Only a handful of states allow doctors of optometry to perform the procedures today.

Optometric surgical procedures courses now available at Optometry’s Meeting®

Could surgical procedures be in the future for more doctors of optometry?

Optometry's Meeting® is offering AOA-member doctors the opportunity to find out. They can register for two separate, 16-hour courses June 20-24 in Denver, Colorado:

“It is very rewarding to treat our patients and to know the hard work you put in with your education and training is paying off and helping them.”

Advanced surgical procedures (LA00)

June 21, 1-9 p.m., and June 22, 8 a.m. to 6 p.m. 

This workshop covers the educational and technical skills necessary for optometric surgical procedures performed in a primary eye care setting. Topics include a review of facial and ocular anatomy, surgical instruments, asepsis, ocular lesions, anesthesia, injections-including intradermal, intramuscular, sub-conjunctival and intravenous-wound management, basic suture technique and techniques for performing in-office optometric surgical procedures. The indications for, alternatives to, and risks/benefits of all techniques will be discussed, as well as management of possible complications.

Laser procedures (LL00)

June 23, 8 a.m. to 8 p.m., and June 24, 7 a.m. to 1 p.m.

This workshop covers the technical skills needed to perform anterior segment laser procedures. Topics include laser physics, laser tissue interactions, gonioscopy and the most commonly performed clinical anterior segment laser procedures including YAG laser capsulotomy, laser peripheral iridotomy, green laser trabeculoplasty, selective laser trabeculoplasty, and green laser peripheral iridoplasty. The indications, contraindications, alternative treatment options, risks/benefits and procedural techniques will be discussed in detail, as well as management of possible complications. The hands-on laboratory will utilize various lasers.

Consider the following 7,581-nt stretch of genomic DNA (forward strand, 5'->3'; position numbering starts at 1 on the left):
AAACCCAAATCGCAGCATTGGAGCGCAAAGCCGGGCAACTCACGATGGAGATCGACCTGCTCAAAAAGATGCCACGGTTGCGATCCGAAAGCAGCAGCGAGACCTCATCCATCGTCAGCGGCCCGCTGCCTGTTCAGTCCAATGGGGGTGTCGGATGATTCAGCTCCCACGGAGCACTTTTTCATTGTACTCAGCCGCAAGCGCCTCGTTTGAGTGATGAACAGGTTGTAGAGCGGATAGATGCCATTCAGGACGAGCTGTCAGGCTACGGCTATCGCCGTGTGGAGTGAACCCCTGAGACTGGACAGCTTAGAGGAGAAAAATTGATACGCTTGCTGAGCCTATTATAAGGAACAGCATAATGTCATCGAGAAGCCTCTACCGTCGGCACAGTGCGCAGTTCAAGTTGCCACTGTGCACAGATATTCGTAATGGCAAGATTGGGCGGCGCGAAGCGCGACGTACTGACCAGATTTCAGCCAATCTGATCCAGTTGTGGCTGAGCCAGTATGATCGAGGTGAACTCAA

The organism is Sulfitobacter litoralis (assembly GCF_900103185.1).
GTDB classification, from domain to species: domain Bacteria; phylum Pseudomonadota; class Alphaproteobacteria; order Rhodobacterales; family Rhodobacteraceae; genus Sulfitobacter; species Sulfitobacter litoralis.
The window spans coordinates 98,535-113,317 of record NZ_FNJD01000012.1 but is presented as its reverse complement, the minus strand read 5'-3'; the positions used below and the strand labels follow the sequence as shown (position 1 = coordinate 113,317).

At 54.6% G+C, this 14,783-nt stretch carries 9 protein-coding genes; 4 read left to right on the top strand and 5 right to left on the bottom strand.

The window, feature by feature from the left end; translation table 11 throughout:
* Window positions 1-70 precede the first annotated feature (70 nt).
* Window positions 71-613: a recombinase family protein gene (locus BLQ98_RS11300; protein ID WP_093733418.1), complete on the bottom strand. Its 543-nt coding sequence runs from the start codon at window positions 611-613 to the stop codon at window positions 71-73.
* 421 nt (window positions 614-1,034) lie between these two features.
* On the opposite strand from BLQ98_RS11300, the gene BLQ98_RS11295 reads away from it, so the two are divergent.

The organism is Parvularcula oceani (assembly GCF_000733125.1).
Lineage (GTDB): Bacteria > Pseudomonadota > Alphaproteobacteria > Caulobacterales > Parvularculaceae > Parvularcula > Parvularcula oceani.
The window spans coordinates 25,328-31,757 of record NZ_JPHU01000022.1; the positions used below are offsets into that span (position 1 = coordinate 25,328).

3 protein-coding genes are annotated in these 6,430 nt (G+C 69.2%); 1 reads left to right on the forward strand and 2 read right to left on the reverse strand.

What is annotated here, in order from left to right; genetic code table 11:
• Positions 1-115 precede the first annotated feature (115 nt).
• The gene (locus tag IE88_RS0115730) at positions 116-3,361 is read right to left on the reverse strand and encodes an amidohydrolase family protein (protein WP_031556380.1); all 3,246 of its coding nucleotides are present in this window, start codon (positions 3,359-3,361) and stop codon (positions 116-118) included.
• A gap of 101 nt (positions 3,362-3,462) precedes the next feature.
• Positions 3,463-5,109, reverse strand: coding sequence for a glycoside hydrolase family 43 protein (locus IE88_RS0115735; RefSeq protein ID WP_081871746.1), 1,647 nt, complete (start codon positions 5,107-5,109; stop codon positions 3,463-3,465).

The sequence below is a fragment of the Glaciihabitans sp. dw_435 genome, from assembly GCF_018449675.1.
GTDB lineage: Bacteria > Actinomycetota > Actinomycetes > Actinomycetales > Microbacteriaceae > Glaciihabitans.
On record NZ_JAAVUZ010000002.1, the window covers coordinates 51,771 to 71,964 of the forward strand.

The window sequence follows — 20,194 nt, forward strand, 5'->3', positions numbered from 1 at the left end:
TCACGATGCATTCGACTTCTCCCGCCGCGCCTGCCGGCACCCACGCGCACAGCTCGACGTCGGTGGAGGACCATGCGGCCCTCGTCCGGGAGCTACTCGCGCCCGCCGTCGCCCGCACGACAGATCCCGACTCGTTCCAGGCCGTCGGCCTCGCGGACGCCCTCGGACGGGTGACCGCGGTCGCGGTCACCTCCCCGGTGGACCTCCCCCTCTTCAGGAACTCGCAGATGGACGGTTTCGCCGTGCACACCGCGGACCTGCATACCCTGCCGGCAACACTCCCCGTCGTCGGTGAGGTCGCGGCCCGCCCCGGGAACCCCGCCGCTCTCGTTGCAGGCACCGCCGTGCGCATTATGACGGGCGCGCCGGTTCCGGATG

Doctors can register for either or both workshops ($650 each) here. Space is limited to 40 doctors per workshop and preregistration is required.

The courses will be taught by a team from Northeastern State University Oklahoma College of Optometry, led by Nate Lighthizer, O.D., associate professor of optometry and assistant dean for clinical care services; Richard Castillo, O.D., D.O., professor of optometry and assistant dean for surgical care; Douglas Penisten, O.D., dean of the college of optometry; and Joseph Shetler, O.D., assistant professor of optometry.

The COPE-approved courses each consist of lecture, videos and hands-on lab. Attendees who complete either or both courses will receive certifications: "Laser Therapy for the Anterior Segment" and/or "Surgical Procedures for the Optometric Physician."

"This course is a continuing education course designed to build on the outstanding education that optometrists receive during optometry school and residency," Dr. Lighthizer says. "They will provide education designed to increase the training and knowledge regarding optometric surgical procedures and laser procedures. Each optometrist needs to follow the laws of their individual state, which will dictate whether or not they can perform these procedures."